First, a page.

I own a house in the PacNW, and am starting to plan out a fairly extensive remodel. The house has issues, however, that I want to fix or work around, and I am trying to get an idea of how extensive the demo will be.
Issue #1 is that the house was built in 1942, and structurally does not meet current code. It is 2 story with full basement, and the 2nd floor floor joists are rough cut 2x6 with approx a 16 foot span, 16" OC. I know that doesn't meet code on span alone, so this is issue #1 I am trying to work with. Issue #1.5 is that those same floor joists are not square cut where they rest on the exterior walls, they are cut at a 45 degree angle (roof is 12/12). Diagram:
Issue #2 I have is that there is no sill plate on top of the concrete foundation wall, the 2 x 10 rough cut 1st floor joists (and rim board) are resting directly on top of the concrete foundation. The joists look like they were placed when the concrete was slightly still wet, as they sank into the concrete a bit before it set up, so they have a sort of a pocket they rest in, but there is no treated lumber in between them and the concrete. From looking at (and poking at) the joist ends I can see in the basement, there seems to be no rot, but I would like to earthquake retrofit the house (go Cascadia fault!) and add a treated sill plate connected to the foundation wall with appropriate fasteners.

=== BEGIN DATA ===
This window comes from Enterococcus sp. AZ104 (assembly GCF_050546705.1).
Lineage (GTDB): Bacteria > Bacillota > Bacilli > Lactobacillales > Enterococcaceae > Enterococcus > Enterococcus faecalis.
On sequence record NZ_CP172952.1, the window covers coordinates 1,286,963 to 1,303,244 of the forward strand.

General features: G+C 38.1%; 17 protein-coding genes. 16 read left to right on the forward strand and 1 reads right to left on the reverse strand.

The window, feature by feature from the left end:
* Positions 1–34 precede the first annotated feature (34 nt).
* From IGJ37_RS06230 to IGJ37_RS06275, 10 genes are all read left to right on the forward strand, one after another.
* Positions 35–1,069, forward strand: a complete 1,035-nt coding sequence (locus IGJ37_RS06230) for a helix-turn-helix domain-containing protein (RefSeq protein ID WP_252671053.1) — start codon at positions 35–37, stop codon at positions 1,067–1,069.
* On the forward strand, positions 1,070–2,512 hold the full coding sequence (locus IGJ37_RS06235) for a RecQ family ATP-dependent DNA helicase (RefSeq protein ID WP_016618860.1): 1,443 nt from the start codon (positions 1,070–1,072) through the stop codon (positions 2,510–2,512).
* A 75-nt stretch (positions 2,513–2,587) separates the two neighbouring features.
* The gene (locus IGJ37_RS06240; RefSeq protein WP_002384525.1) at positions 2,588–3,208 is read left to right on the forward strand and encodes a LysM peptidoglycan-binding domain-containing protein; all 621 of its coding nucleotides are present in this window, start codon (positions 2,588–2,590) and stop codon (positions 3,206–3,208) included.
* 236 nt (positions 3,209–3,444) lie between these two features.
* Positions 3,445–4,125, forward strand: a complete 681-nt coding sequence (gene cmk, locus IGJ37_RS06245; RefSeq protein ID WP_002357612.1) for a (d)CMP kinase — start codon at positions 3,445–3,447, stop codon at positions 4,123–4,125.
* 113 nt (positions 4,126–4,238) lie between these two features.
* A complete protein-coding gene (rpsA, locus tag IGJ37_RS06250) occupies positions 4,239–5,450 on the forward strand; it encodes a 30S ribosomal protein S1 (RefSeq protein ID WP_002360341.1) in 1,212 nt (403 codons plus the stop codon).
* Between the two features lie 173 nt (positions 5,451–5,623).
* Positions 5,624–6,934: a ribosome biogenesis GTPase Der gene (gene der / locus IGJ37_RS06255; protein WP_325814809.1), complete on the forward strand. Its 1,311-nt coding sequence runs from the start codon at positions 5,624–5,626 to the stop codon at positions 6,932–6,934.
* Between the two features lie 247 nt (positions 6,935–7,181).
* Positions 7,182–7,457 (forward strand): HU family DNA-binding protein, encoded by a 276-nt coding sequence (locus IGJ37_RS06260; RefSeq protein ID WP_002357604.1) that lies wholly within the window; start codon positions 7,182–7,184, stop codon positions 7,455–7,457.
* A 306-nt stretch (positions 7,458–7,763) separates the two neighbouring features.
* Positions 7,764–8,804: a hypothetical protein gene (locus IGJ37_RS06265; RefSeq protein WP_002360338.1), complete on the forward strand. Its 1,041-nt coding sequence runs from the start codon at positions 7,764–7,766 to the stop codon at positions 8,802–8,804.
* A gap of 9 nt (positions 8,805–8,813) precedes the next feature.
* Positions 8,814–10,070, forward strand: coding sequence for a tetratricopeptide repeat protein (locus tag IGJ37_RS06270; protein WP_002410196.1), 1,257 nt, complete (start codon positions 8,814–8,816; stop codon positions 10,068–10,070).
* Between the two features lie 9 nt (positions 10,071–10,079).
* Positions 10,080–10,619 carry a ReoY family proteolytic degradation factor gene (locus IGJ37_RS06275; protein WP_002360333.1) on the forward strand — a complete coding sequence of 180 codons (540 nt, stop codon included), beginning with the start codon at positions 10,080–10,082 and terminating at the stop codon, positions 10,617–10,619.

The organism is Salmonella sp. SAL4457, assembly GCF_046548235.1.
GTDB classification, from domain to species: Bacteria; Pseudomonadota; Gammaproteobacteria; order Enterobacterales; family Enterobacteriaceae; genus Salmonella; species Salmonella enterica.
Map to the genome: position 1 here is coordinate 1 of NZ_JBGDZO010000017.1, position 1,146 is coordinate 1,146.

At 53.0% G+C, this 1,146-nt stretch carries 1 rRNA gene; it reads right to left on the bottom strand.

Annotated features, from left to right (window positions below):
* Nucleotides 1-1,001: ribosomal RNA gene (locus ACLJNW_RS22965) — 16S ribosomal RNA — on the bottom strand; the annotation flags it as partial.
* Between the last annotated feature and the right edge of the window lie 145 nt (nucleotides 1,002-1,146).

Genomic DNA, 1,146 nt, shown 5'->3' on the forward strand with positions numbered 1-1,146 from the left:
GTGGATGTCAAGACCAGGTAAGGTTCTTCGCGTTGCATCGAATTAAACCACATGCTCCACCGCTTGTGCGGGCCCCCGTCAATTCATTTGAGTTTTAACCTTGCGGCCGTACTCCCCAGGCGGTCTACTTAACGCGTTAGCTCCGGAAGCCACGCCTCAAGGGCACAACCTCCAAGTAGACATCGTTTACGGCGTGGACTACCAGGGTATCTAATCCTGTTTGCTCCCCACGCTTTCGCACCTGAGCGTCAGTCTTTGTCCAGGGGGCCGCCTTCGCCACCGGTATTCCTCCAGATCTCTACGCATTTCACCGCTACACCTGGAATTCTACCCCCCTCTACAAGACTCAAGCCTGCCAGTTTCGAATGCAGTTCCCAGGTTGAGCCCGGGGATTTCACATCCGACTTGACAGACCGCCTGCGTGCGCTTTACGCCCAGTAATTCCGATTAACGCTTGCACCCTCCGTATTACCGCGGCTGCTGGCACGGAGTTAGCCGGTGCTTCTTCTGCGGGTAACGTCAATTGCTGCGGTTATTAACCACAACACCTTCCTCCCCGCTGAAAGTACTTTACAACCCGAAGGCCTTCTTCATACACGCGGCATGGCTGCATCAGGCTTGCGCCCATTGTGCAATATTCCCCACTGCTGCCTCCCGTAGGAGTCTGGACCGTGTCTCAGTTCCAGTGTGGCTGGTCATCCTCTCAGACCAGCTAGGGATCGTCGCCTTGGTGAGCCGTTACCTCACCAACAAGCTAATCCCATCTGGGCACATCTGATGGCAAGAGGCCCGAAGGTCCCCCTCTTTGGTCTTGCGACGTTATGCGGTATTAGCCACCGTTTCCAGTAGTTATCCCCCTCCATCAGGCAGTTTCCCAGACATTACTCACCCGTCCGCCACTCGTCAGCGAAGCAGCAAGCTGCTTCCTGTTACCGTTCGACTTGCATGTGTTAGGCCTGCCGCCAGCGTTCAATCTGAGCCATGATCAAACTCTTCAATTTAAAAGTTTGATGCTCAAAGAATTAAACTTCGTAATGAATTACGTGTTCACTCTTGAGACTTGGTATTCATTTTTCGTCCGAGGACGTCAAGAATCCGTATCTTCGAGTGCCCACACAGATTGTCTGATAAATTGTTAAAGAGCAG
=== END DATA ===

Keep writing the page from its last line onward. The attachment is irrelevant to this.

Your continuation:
The house did not have a 2nd floor when it was built, I think, and was added later in a remodel of the attic space. The house was last remodeled in the early 1970s, from what I can tell, and I bought it as an estate sale for a third of the prevailing market price of the houses around it.
For fixing issue #1, will that require new joists to meet code? or can I sister LVL or I beam joists? Total rebuild of the 2nd floor from the joists on up?
For issue #2, can I bring in a contractor to cut the concrete wall such that I can slide a new treated sill plate in and fasten the existing structure to that new piece? Has anyone heard of that being done before?
I am going to bring over a structural engineer in March to take a look, after I graduate college, and give me an educated opinion, but I would like to put out feelers here and see if I can get some educated guesses for what I am looking at.